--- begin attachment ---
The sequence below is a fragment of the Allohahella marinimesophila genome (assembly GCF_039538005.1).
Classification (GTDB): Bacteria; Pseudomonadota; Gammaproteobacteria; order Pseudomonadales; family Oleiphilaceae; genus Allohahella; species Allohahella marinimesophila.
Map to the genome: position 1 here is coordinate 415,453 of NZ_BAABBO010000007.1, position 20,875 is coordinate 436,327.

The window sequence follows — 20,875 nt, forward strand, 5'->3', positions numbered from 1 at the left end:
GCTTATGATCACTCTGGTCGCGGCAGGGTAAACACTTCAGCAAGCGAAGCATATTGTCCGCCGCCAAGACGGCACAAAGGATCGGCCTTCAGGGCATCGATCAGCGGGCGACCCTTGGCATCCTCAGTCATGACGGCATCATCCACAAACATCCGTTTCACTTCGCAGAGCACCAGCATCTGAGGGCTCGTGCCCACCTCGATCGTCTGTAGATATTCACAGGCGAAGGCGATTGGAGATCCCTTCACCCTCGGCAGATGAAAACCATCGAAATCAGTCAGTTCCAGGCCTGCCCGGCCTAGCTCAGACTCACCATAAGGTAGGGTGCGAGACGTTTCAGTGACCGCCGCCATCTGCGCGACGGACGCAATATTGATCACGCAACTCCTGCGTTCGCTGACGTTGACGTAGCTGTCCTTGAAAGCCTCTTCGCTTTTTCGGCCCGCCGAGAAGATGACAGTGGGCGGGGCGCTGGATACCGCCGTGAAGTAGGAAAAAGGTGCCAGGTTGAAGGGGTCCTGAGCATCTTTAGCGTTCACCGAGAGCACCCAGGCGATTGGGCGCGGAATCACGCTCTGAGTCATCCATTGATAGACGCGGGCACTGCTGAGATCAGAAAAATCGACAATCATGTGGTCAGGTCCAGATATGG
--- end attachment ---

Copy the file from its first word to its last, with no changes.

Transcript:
The sequence below is a fragment of the Allohahella marinimesophila genome (assembly GCF_039538005.1).
Classification (GTDB): Bacteria; Pseudomonadota; Gammaproteobacteria; order Pseudomonadales; family Oleiphilaceae; genus Allohahella; species Allohahella marinimesophila.
Map to the genome: position 1 here is coordinate 415,453 of NZ_BAABBO010000007.1, position 20,875 is coordinate 436,327.

The window sequence follows — 20,875 nt, forward strand, 5'->3', positions numbered from 1 at the left end:
GCTTATGATCACTCTGGTCGCGGCAGGGTAAACACTTCAGCAAGCGAAGCATATTGTCCGCCGCCAAGACGGCACAAAGGATCGGCCTTCAGGGCATCGATCAGCGGGCGACCCTTGGCATCCTCAGTCATGACGGCATCATCCACAAACATCCGTTTCACTTCGCAGAGCACCAGCATCTGAGGGCTCGTGCCCACCTCGATCGTCTGTAGATATTCACAGGCGAAGGCGATTGGAGATCCCTTCACCCTCGGCAGATGAAAACCATCGAAATCAGTCAGTTCCAGGCCTGCCCGGCCTAGCTCAGACTCACCATAAGGTAGGGTGCGAGACGTTTCAGTGACCGCCGCCATCTGCGCGACGGACGCAATATTGATCACGCAACTCCTGCGTTCGCTGACGTTGACGTAGCTGTCCTTGAAAGCCTCTTCGCTTTTTCGGCCCGCCGAGAAGATGACAGTGGGCGGGGCGCTGGATACCGCCGTGAAGTAGGAAAAAGGTGCCAGGTTGAAGGGGTCCTGAGCATCTTTAGCGTTCACCGAGAGCACCCAGGCGATTGGGCGCGGAATCACGCTCTGAGTCATCCATTGATAGACGCGGGCACTGCTGAGATCAGAAAAATCGACAATCATGTGGTCAGGTCCAGATATGG